Javascript Advanced: A List of the Features of ES6 – Part III

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Modules in Javascript

Large scripts were typically not required because JavaScript programs were initially used mostly for solitary scripting chores that added a little amount of interaction to your web pages when necessary. After some time has passed, JavaScript is now widely utilized in different settings and is used to run full apps in browsers (Node.js, for example).

The language-level module support component definition. patterns from well-known JavaScript module loaders are codified (AMD, CommonJS). A default loader set by the host determines runtime behavior. No code runs until all requested modules have been processed and are available, which is an implicit async model.

The good news is that contemporary browsers have begun to natively support module functionality, and this is the focus of this essay. The ability of browsers to minimize module loading makes it more effective than using a library and requires additional client-side processing and round trips.

The import and export statements are necessary for the use of native JavaScript modules.

Import Module

To import read-only live bindings that are exported by another module, use the static import declaration. The imported bindings are known as live bindings because the module that exported the binding can update them, but the importing module cannot change them.

In order to use the import declaration in a source file, the file must be interpreted by the runtime as a module. In HTML, this is done by adding type=”module” to the <script> tag. Modules are automatically interpreted in strict mode.

There is also a function-like dynamic import(), which does not require scripts of type = “module”.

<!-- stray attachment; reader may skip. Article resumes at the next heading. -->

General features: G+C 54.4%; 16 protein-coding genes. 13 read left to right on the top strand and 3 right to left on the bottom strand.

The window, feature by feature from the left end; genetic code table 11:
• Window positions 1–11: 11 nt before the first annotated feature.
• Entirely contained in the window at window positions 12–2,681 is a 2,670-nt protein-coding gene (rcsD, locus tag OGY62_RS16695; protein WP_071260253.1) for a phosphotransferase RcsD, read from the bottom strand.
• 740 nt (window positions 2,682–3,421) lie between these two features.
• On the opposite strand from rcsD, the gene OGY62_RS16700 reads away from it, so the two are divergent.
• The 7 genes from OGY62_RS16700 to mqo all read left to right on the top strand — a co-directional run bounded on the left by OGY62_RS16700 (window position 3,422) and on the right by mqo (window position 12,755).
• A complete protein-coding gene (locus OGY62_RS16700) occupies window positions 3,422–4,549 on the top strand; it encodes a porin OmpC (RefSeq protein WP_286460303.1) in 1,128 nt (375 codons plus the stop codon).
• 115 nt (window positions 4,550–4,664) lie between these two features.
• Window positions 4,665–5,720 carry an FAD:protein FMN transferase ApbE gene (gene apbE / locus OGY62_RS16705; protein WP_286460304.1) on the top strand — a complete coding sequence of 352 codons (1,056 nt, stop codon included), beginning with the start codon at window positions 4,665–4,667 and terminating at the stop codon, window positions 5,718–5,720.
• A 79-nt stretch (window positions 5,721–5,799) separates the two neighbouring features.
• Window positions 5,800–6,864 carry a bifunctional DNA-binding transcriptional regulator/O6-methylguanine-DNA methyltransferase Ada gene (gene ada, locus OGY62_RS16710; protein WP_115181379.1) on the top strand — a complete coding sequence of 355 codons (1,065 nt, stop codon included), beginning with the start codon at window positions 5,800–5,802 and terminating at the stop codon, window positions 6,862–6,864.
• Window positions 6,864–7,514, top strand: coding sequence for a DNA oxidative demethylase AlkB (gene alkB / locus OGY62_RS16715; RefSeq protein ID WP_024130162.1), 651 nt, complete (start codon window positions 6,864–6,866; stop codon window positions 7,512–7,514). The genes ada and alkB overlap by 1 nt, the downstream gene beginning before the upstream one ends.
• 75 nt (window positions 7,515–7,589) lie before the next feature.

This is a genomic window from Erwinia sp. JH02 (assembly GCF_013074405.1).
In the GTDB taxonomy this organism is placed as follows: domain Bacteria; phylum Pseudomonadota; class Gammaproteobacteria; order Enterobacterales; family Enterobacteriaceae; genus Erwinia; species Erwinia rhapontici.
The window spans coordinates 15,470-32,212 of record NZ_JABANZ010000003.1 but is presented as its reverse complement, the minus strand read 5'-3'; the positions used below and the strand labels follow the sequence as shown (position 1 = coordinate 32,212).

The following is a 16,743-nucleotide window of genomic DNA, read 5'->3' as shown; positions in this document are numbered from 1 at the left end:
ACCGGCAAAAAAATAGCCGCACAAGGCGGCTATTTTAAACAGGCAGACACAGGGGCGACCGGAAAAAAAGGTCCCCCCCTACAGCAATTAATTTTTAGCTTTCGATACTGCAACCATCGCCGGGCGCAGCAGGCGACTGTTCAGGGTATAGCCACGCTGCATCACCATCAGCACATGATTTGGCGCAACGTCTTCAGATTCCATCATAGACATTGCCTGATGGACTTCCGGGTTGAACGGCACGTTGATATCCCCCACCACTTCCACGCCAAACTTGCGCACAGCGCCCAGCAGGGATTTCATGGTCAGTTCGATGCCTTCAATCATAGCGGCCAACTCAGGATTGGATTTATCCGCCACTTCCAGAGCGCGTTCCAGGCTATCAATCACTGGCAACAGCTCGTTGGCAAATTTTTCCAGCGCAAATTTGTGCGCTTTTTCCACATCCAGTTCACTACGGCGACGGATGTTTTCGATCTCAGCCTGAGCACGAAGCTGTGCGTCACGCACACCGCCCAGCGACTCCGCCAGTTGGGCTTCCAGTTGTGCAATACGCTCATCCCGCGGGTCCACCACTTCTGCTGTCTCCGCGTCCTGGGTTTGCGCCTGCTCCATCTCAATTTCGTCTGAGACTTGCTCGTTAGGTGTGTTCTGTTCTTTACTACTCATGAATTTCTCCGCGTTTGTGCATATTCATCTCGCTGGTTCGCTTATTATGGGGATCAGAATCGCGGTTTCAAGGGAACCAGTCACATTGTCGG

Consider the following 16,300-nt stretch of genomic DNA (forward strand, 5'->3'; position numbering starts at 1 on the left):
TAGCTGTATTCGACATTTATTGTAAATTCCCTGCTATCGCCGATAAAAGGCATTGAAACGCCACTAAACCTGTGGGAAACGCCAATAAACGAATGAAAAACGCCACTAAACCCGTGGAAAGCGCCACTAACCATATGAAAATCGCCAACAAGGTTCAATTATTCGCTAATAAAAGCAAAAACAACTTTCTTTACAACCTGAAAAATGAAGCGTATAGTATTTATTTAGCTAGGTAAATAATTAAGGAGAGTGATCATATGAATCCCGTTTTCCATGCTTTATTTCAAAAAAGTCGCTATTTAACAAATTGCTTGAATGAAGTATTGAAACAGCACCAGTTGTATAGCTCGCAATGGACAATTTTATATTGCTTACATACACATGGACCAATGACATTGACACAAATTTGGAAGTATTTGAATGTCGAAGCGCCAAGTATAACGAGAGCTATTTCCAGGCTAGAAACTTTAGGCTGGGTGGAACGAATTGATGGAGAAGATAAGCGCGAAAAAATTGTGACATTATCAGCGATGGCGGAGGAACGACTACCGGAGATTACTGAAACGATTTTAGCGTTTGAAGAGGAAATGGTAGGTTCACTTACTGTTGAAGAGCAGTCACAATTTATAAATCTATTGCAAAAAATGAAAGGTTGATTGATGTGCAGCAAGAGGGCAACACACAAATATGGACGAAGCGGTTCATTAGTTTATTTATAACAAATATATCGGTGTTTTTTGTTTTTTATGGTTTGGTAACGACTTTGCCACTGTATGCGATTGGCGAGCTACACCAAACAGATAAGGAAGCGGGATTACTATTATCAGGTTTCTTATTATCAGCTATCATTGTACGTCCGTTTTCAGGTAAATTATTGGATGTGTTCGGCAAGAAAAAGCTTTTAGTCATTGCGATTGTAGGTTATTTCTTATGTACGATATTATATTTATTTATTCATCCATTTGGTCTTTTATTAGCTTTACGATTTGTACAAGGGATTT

Syntax of Import Module

import defaultExport from "module-name";
import * as name from "module-name";
import { export1 } from "module-name";
import { export1 as alias1 } from "module-name";
import { default as alias } from "module-name";
import { export1, export2 } from "module-name";
import { export1, export2 as alias2, /* … */ } from "module-name";
import { "string name" as alias } from "module-name";
import defaultExport, { export1, /* … */ } from "module-name";
import defaultExport, * as name from "module-name";
import "module-name";

defaultExport: name that will be used to identify the module’s default export. The identifier must be legal in JavaScript.

module-name: the import source module. The host determines how the specifier is evaluated. This is frequently an absolute or relative URL to the module’s.js file. Extension-less imports in Node frequently make reference to packages in node modules. Check your environment; some bundlers might let you import files without extensions. Strings may only be single-quoted or double-quoted.

name: When referring to imports, the name of the module object will be utilized as a sort of namespace. The identifier must be legal in JavaScript.

exportN: names of the imported exports. Depending on the exports that module-name defines, the name may either be an identifier or a string literal. It must be aliased to a legitimate identifier if it is a string literal.

aliasN: names used to identify the specified imports. The identifier must be legal in JavaScript.

  • Named import: import { export1, export2 } from “module-name”;
  • Default import: import defaultExport from “module-name”;
  • Namespace import: import * as name from “module-name”;
  • Side effect import: import “module-name”;

Named Import

This puts myExport into the current scope given a value with the name myExport that has been exported from the module my-module either implicitly (using the export * from ‘another.js’) or explicitly (using the export statement).